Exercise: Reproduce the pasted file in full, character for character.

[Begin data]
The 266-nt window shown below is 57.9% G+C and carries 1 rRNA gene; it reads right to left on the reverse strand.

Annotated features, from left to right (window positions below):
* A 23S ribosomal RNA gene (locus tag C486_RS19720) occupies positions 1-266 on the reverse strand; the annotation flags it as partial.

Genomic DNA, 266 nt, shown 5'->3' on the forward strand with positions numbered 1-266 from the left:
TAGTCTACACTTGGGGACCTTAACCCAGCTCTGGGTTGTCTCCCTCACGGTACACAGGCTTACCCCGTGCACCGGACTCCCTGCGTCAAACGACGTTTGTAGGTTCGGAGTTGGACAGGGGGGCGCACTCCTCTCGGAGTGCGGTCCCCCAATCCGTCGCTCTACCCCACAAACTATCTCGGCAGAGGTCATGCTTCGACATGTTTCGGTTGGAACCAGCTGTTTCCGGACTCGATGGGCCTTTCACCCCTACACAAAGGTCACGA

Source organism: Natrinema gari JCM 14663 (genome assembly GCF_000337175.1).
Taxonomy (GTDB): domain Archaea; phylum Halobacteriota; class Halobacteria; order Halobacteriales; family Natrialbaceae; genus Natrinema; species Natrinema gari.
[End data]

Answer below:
The 266-nt window shown below is 57.9% G+C and carries 1 rRNA gene; it reads right to left on the reverse strand.

Annotated features, from left to right (window positions below):
* A 23S ribosomal RNA gene (locus tag C486_RS19720) occupies positions 1-266 on the reverse strand; the annotation flags it as partial.

Genomic DNA, 266 nt, shown 5'->3' on the forward strand with positions numbered 1-266 from the left:
TAGTCTACACTTGGGGACCTTAACCCAGCTCTGGGTTGTCTCCCTCACGGTACACAGGCTTACCCCGTGCACCGGACTCCCTGCGTCAAACGACGTTTGTAGGTTCGGAGTTGGACAGGGGGGCGCACTCCTCTCGGAGTGCGGTCCCCCAATCCGTCGCTCTACCCCACAAACTATCTCGGCAGAGGTCATGCTTCGACATGTTTCGGTTGGAACCAGCTGTTTCCGGACTCGATGGGCCTTTCACCCCTACACAAAGGTCACGA

Source organism: Natrinema gari JCM 14663 (genome assembly GCF_000337175.1).
Taxonomy (GTDB): domain Archaea; phylum Halobacteriota; class Halobacteria; order Halobacteriales; family Natrialbaceae; genus Natrinema; species Natrinema gari.